How to make homemade poultry, pig trace mineral premixes
Trace minerals are required in smaller amounts than macro minerals, but they are equally important. | Designua, Dreamstime.com
Creating a homemade trace mineral premix is not an impossible proposition if the basic principles of ingredient selection and mixing are followed.
Most animal feed producers, especially the smaller ones, buy a pre-made blend of vitamins and trace minerals — the so-called vitamin and trace mineral premix, or just VTM premix. This is added at various levels in each feed, or a separate one is used for each different feed.
In general, it is advisable to buy two distinct premixes, one each for the vitamins and trace minerals because certain minerals tend to destroy certain vitamins when in close contact. Thus, if the trace mineral premix is bought as a separate entity, it is interesting to consider mixing it at home. Savings will never be great enough, but this is the case with anything pertaining to animal and feed production.
Trace mineral premixes, step by step
A homemade trace mineral premix makes more sense when large quantities of feed are farm-mixed, or if labor is inexpensive. Equipment for this job can be as sophisticated as a computerized micro-batch mixer or a simple hand-weight system. The following guidelines will ensure that all recommendations are considered when home-mixing:
- Initially, a reliable, local supplier of highly-available trace mineral salts should be identified. The cost per gram of pure element (for example, iron, and not iron sulphate) is the final criterion for choosing the least cost product among salts supplying the same trace mineral (see below for availability complications).
- Afterwards, minimal and maximal inclusion rates must be pre-defined for all elements (iron, zinc, manganese, selenium, iodine). If a single inclusion rate will be used for all diets then an intermediate value should be set. Otherwise, the low inclusion rate can be used to formulate a premix suitable for finishing animals, whereas the high inclusion rate will be more suitable for young or high-producing animals.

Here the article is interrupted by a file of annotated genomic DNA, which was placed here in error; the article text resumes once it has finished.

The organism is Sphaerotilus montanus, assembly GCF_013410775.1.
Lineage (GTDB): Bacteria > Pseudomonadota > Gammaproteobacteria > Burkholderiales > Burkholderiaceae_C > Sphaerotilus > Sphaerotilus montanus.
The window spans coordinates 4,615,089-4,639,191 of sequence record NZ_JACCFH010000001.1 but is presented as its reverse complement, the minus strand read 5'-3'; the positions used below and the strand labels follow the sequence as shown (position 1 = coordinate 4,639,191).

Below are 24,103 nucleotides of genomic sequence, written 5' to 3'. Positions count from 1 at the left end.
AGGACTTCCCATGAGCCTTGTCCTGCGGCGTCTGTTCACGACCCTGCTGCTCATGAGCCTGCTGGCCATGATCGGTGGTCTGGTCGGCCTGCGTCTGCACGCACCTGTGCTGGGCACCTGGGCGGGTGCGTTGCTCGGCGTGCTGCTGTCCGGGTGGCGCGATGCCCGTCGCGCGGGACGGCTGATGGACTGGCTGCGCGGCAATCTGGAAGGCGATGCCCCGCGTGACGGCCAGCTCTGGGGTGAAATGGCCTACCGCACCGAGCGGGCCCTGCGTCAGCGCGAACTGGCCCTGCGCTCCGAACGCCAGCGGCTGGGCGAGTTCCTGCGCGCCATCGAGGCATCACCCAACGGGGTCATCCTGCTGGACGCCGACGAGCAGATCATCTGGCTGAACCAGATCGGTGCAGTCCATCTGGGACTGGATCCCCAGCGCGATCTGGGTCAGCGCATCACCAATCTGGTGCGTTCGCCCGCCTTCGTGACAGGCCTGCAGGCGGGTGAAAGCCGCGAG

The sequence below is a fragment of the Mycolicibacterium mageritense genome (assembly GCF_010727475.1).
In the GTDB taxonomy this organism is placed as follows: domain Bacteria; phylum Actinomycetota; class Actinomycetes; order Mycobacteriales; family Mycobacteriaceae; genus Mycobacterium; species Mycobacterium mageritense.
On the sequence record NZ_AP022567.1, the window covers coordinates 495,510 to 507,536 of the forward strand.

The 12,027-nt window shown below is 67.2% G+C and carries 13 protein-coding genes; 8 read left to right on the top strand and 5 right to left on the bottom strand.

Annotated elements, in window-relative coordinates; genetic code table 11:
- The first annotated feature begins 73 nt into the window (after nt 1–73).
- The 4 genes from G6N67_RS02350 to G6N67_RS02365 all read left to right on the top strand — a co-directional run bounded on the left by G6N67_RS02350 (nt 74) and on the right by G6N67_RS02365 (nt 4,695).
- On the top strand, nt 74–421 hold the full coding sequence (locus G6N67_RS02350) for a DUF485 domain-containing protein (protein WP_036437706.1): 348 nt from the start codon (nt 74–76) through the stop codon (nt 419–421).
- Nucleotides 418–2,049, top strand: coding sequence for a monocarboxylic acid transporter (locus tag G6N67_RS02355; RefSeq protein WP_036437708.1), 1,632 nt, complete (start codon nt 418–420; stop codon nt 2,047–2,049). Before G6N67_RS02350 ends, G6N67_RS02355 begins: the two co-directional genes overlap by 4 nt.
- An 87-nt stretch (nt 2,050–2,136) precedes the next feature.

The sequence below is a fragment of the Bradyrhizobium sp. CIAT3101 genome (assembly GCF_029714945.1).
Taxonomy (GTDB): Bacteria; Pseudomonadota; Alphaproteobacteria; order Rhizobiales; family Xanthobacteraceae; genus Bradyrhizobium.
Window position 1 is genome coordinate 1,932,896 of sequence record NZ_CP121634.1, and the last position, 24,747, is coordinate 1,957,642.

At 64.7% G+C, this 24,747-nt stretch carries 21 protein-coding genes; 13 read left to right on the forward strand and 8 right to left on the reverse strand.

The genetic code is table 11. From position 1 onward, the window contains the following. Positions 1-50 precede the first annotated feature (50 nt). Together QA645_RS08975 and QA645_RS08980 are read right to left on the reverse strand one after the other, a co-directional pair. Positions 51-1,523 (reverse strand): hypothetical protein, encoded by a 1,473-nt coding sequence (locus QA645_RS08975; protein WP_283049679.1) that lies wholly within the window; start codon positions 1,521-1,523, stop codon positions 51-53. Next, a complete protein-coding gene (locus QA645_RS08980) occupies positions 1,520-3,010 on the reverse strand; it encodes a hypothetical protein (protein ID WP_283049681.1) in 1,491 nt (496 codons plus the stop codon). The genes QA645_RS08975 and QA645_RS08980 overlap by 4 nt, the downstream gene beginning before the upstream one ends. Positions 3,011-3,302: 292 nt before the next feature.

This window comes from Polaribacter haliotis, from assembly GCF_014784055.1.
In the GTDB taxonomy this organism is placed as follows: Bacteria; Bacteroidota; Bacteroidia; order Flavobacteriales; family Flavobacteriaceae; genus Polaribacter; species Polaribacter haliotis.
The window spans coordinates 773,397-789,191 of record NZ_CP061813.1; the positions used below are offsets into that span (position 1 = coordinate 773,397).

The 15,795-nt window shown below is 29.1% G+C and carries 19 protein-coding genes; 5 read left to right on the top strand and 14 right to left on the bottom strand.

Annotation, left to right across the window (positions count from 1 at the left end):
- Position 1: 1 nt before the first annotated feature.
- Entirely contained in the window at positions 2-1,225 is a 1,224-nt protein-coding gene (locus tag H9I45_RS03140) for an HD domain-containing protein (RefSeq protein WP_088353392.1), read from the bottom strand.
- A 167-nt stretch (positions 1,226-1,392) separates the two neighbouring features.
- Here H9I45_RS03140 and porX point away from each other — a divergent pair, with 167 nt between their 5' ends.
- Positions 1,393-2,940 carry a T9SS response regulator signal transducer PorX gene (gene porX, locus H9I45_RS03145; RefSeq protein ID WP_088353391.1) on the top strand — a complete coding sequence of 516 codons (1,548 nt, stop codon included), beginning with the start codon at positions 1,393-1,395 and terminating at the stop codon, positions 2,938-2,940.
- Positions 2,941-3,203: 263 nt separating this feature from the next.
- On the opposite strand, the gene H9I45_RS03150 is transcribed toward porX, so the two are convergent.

- The amount of the different salts per kilogram of premix can be found by dividing the required additions per kg of diet with the inclusion rate and multiplying the result by 1,000 times and dividing by the element’s concentration in the salt. For example, let us suppose that ferrous sulphate (20.1 percent iron) is the salt of choice to provide iron at 70 mg per kg of diet and the inclusion rate for the premix is set at 2 kg per metric ton (MT). Thus, the quantity of ferrous sulphate per kg of premix can be calculated as (70/2)x1,000/0.201=174,129 mg or about 175 g of ferrous sulfate per kg of premix.
- Usually, grower and starter diets need additions as high as 150 percent and 200 percent of finisher inclusion rate, respectively. Small excesses are not harmful but deficiencies must be compensated by increasing inclusion rates for these diets during premix design.
- Finally, a suitable carrier (corn gluten feed, wheat middlings, ground rice hulls or even just corn meal) should be used to make up the difference of the salts up to 1 kg.
- At least 100 kg of premix should be prepared at one time in a small mixer (not the one used to mix normal feed) to ensure all ingredients are mixed thoroughly.
At least 100 kg of premix should be prepared at one time in a small mixer to ensure all ingredients are mixed thoroughly.